Tilly preparing to cross the towpath

Below the lock we cruised about a mile to join another boat in our chosen mooring. We winded so as to have the port side to the towpath and tried to get in. A few tries didn’t work, in the end we reversed back behind the other boat and tucked in nicely.

Here the towpath is actually a little bit away from the edge, giving us a grassy area next to us without so much footfall. Tilly got straight to work, rolled in the dust and then headed off into the friendly cover.

I mixed up some sourdough cracker dough and experimented with the flavouring. The last two batches I’d made were rosemary and thyme with parmesan. Today I went for paprika, mustard, garlic and pumpkin seeds. They were okay, but I’d forgotten to sprinkle on some seasalt before baking them. They could have done with a touch more flavour.

Not quite uniform

Then a batch of gluten free rolls were mixed up and left to rise whilst I got on with clearing the roof and preparing to wash the port side whilst Mick listened to the cricket.

Bloomin rusty bits

Under where the plank and poles sit the red bar on the roof has developed some rust spots. So these got some attention before the roof was washed. On finishing the roof the batch of rolls had risen enough to be shaped and left to prove. This was all timed very well with washing down the cabin side which had got extreamly dusty in Calverley.

The barbecue came out and Mick chopped away at the big chunks of charcoal with an axe, they were soon glowing away and ready to cook on. Halloumi and veg kebabs and some pork and apple burgers tonight, all whilst Tilly had extended shore leave. Todays temperatures hadn’t been quite as high as we thought they’d be and by the time we’d finished eating it was decidedly chilly out, no sitting out to watch the sunset tonight.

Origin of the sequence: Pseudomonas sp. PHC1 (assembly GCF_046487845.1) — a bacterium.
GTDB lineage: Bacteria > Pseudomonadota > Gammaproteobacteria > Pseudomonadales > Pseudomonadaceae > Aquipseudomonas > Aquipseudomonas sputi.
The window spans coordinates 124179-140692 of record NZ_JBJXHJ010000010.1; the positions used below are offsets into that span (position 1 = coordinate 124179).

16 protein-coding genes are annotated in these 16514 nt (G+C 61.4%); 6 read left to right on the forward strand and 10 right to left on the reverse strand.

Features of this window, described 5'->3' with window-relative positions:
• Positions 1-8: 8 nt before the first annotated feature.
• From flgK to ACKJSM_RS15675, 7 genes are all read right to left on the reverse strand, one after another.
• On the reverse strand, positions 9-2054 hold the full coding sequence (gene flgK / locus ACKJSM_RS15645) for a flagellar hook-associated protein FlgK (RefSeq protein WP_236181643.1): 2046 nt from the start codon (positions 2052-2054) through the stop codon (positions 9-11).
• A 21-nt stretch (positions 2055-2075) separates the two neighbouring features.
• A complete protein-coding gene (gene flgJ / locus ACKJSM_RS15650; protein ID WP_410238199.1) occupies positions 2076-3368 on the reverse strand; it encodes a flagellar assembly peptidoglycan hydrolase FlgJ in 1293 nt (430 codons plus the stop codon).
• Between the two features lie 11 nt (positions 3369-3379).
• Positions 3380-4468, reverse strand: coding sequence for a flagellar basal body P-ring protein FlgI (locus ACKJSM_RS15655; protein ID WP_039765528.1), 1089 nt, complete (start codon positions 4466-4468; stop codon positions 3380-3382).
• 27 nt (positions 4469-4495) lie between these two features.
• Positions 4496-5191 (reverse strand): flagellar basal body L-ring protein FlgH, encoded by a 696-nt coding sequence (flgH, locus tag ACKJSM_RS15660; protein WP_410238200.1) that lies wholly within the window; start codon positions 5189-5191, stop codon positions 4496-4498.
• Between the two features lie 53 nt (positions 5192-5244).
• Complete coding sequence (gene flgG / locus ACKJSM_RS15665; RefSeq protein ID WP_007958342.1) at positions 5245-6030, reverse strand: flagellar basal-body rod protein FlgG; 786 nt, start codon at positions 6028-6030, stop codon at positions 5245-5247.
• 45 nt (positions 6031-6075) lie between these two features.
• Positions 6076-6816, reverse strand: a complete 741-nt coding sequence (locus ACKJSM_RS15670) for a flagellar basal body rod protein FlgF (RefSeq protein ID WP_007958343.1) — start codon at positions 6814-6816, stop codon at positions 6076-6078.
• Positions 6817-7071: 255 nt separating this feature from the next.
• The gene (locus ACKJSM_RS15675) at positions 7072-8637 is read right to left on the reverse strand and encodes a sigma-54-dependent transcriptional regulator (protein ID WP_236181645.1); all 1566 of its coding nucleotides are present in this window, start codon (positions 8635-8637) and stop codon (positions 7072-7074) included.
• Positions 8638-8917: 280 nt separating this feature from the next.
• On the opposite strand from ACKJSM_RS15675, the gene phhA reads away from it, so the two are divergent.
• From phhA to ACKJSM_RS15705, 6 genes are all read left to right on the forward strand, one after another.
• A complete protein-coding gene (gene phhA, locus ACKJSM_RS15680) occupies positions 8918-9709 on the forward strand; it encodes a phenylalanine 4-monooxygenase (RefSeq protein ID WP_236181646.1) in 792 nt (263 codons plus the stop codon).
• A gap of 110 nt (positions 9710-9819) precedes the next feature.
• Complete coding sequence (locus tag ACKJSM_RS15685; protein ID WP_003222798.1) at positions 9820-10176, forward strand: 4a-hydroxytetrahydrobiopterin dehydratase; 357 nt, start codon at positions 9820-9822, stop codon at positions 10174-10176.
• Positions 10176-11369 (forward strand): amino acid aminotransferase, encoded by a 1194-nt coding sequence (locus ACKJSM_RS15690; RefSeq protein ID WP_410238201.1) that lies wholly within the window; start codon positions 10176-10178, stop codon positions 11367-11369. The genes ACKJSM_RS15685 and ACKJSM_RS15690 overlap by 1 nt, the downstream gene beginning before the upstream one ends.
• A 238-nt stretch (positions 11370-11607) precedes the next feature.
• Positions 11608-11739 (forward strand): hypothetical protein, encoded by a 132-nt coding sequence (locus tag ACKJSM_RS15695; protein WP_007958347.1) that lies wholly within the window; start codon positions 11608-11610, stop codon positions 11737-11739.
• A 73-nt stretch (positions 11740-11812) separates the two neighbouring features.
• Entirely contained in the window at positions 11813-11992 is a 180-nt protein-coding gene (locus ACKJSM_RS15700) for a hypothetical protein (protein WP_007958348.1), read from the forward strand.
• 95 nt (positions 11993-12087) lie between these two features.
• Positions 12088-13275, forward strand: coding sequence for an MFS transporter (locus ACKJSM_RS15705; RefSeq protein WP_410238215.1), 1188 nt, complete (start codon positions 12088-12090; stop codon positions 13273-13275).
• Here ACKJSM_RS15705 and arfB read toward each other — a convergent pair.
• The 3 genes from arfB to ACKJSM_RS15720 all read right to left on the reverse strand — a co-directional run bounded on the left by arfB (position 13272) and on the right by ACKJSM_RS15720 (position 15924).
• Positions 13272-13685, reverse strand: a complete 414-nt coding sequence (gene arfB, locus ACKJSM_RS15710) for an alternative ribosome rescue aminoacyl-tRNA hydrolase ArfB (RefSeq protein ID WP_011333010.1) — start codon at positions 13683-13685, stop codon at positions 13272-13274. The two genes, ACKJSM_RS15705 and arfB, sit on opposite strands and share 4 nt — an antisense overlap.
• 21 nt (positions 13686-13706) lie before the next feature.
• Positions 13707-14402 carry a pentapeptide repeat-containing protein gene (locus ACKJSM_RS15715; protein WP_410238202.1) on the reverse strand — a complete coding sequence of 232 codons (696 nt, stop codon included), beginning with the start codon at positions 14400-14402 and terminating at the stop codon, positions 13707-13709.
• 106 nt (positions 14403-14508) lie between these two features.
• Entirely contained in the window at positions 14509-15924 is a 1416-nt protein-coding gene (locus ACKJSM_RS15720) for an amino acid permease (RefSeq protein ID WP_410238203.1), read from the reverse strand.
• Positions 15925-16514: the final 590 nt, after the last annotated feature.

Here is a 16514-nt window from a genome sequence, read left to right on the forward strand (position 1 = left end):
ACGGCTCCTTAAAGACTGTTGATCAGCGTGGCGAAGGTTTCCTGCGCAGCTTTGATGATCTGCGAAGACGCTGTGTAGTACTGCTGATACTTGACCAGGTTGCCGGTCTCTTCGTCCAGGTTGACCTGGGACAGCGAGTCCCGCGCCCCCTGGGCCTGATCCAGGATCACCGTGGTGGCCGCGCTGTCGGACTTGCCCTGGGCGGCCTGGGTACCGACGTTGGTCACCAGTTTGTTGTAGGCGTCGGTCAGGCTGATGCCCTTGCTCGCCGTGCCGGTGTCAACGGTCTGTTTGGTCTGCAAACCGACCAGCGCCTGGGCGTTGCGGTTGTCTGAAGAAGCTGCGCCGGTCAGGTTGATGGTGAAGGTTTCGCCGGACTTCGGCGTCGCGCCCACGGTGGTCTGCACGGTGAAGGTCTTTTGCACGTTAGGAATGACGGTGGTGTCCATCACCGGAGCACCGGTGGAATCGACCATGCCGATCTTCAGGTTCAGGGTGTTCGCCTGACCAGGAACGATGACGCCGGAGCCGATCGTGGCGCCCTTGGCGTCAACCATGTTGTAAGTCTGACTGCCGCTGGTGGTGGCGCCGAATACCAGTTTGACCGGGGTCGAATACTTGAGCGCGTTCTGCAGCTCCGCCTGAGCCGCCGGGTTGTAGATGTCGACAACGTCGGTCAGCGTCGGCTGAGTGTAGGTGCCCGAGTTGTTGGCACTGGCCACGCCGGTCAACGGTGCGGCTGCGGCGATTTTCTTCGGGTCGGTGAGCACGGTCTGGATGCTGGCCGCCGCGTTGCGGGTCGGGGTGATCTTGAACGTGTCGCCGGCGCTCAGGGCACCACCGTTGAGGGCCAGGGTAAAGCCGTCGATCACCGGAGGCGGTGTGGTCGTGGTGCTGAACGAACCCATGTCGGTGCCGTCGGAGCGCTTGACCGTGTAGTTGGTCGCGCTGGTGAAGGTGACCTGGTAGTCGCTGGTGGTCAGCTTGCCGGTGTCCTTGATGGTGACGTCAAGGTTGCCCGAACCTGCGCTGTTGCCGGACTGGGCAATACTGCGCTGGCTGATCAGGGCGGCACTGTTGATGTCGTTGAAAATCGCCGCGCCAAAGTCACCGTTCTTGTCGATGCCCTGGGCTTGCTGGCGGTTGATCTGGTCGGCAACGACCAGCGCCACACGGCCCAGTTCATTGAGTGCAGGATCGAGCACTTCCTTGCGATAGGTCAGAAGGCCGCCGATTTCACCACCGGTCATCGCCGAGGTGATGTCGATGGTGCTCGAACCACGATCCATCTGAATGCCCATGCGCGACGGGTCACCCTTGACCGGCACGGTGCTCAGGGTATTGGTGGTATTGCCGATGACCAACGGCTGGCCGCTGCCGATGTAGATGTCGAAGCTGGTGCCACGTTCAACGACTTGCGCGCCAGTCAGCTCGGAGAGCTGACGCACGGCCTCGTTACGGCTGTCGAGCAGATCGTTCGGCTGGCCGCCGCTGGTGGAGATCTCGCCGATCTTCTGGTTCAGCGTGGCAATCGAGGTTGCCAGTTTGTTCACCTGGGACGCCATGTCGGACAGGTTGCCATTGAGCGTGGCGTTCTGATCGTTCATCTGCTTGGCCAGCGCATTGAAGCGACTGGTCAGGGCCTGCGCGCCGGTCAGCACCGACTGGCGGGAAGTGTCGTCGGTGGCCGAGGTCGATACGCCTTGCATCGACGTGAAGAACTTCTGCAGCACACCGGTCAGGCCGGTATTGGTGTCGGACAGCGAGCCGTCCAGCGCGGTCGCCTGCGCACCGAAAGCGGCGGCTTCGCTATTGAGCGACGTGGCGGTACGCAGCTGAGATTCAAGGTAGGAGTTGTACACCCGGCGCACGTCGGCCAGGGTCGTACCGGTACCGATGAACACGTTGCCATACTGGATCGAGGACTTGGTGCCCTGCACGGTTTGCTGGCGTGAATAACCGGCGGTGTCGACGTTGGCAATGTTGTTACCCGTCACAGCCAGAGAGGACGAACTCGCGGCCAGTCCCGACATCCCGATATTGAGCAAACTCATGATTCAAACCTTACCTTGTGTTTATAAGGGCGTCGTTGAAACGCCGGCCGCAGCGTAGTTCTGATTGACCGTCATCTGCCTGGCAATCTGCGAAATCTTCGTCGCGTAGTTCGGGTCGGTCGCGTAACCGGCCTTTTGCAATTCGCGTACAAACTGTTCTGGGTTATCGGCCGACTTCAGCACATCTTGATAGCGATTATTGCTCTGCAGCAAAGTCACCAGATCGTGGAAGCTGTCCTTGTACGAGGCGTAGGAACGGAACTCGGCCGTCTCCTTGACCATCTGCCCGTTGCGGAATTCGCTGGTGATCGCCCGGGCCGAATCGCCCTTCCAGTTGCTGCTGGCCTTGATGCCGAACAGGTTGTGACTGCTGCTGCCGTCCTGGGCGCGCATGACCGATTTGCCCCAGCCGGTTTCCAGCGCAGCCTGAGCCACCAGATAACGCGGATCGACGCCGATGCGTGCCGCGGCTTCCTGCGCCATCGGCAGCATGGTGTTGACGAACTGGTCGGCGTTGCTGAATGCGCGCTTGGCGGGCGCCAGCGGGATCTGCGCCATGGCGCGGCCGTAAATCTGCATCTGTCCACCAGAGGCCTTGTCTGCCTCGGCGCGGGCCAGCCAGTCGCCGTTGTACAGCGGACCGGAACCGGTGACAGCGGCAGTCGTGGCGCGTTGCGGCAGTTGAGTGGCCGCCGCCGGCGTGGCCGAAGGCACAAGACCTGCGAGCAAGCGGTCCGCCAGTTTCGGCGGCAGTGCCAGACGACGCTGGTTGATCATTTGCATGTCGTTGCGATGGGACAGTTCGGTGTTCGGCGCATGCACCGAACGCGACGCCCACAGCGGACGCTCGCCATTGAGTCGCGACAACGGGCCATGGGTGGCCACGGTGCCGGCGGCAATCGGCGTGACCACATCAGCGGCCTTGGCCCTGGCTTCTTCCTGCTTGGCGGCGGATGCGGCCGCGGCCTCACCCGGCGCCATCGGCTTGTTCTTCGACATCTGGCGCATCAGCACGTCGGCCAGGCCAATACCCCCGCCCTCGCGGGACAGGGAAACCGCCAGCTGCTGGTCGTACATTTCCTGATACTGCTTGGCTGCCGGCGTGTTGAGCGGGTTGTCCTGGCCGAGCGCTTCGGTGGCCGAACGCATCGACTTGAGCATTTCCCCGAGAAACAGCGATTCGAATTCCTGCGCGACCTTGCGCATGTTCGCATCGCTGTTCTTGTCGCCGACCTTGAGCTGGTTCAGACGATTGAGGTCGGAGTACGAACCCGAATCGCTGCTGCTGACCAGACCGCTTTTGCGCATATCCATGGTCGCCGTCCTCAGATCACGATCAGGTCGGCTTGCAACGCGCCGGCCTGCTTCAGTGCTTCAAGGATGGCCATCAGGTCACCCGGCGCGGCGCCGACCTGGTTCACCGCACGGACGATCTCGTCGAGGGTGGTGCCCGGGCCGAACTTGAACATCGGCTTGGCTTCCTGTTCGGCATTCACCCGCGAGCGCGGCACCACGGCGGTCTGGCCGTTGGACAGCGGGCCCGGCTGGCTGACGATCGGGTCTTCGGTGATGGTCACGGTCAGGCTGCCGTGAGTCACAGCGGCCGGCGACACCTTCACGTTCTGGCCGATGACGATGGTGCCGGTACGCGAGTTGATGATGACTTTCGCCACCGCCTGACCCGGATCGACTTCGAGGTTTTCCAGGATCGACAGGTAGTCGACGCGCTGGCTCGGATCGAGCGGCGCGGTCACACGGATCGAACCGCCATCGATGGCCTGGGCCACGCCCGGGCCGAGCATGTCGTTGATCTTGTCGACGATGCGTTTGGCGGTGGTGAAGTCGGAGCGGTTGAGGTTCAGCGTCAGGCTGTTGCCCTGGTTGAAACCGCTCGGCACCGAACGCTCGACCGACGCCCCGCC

1 lock, 1 mile, 1 wind, 10am zoom,1 newspaper, 1 empty wee tank, 1 full water tank, 0 rubbish, 1 unkempt lock, 1 twonk head, 0.5 roof clean, 1 cabin side clean, 1 big puddle of oil, 6 more patches of rust, 1 coat fertan, 4 kebabs, 4 burgers, 4 rolls, 4 glasses of wine, 1 chilly evening.


3 thoughts on “Port Side. 8th August

  1. Dave (Scouts)

    Hey Pip
    I’ve often wondered, you just don’t see rusty cars any more even in scrapyards and yet only 20+ years ago or so they rusted badly that cars failed the mot due to rust. So the paint process including use of a zinc/galvanising undercoat and waxes seems to have been much improved and yet painting boats which have a harder time doesn’t seem to have progressed so much.

    1. pipandmick Post author

      It’s the paint on sharp edges that seems to be going. Paint doesn’t like to cling to sharp corners, when painting skirting boards this is often a pain as the paint shys away. So I suspect the edges of our grabrail and the bar have less paint than on the flat sides, so any wear on them means you get back to the metal quicker which then leads to rust. Maybe if I washed the roof down more regularly I’d have spotted it sooner.